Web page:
Florida head coach Will Muschamp needs a one-year turnaround to keep his job in Gainesville, and he's tying his fate to a school that paved the way for the greatest coach in Florida history.
The Duke Blue Devils.
Duke was where former head coach Steve Spurrier cut his teeth as a head coach prior to joining his alma mater before the 1990 season, and it is where new Gator offensive coordinator Kurt Roper spent the last six seasons on David Cutcliffe's staff in Durham, N.C.
Muschamp is excited about the opportunity for Roper to kick-start the Gator offense.
"I'm excited to have Coach Roper join our staff," Muschamp said according to GatorZone.com's Scott Carter. "He has a diverse, up-tempo background on offense and does a good job of adapting to what the players do best. The most important thing though is he has always remained balanced."
Roper has enjoyed a tremendous career as an innovative offensive mind, guiding quarterbacks to five 3,000-yard seasons and producing four 1,000-yard receivers at Duke—something that hasn't been done at Florida since Taylor Jacobs did it in 2002.
It's a big risk for Roper and Florida because while his track record of developing quarterbacks and using an up-tempo system is nice, quarterback is a position that has been a sore spot for the program ever since Tim Tebow moved on following the 2009 season.
Rising senior Jeff Driskel will likely be the starter when toe meets leather in 2014. The dual-threat quarterback from Oviedo, Fla., has dual-threat capabilities that will help him thrive in a system that's better suited for him. Sure, Will Grier—a 5-star quarterback in the 247Sports.com composite—could get a look. But if we're talking about a one-year turnaround, will Muschamp really want to tie his fate to a true freshman quarterback? Probably not.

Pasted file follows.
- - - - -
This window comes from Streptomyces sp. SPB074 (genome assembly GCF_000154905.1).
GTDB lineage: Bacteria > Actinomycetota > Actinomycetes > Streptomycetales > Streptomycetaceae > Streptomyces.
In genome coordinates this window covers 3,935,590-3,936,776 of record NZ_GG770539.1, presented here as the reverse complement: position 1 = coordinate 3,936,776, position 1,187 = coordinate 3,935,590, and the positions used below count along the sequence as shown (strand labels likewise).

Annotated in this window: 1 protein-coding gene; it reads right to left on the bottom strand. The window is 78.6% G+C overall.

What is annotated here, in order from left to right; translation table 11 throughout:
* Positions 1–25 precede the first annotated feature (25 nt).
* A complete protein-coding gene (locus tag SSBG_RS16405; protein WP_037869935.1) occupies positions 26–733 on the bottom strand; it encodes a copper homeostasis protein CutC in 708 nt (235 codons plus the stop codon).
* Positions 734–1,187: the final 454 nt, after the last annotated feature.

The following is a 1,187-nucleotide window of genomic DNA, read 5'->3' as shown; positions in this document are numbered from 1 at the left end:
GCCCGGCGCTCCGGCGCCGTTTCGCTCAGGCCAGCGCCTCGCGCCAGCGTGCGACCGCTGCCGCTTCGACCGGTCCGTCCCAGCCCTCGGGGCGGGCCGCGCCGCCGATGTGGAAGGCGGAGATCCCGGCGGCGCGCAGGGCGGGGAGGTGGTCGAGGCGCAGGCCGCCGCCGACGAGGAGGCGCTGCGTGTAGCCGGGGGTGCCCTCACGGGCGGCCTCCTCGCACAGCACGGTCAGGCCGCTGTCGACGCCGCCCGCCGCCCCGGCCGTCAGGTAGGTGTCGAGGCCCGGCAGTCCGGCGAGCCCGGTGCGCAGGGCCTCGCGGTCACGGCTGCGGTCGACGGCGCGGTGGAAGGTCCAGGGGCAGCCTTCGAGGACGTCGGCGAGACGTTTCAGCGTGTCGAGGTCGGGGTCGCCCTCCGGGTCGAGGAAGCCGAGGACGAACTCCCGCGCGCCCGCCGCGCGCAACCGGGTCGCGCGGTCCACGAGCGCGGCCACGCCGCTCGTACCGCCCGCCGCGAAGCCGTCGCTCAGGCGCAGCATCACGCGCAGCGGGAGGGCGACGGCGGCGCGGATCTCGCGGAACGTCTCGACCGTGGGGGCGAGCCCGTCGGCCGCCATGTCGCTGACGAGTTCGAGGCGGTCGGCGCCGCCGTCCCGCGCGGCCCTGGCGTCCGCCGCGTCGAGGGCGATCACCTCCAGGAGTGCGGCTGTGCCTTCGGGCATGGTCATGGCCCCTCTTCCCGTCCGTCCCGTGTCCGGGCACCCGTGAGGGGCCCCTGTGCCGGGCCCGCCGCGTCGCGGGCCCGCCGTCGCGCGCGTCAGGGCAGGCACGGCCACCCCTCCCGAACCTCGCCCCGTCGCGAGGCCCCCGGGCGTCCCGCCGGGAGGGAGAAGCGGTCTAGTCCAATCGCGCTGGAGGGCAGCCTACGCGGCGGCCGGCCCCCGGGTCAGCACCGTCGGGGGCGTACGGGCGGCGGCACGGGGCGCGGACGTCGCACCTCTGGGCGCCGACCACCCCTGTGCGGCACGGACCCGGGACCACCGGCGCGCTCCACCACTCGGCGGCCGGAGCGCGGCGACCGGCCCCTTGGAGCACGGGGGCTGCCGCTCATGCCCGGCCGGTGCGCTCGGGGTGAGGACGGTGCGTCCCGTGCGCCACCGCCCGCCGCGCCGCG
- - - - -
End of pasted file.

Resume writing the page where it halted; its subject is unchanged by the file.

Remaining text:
If Florida is going to turn things around in a hurry, the adaptation is going to have to be a two-way street.
|Kurt Roper's offenses at Duke|
The risk is especially great on Roper's side.
He had a good thing going with the Blue Devils, and now he's coming back to the SEC in a situation where he absolutely must turn things around in one year; otherwise, he'll be looking for new work again next December.
That's exactly why Florida will make it worth his while, according to Robbie Andreu of The Gainesville Sun.
Roper will make $600,000 a year, The Sun has learned.— Robbie Andreu (@RobbieAndreu) December 26, 2013
The reward could be huge for both parties.
Florida has the athletes to be successful, and Roper's up-tempo style and track record of adapting to personnel on the roster will allow athletes to be athletes—and there's no shortage of athletes on Florida's roster.
If he can get Florida back to a competitive level in one year in the SEC, he will quickly become a legend in Gainesville.
The "win-now" mentality coupled with a new offensive scheme and several stars returning from injuries should make the next 12 months quite a ride in the Sunshine State.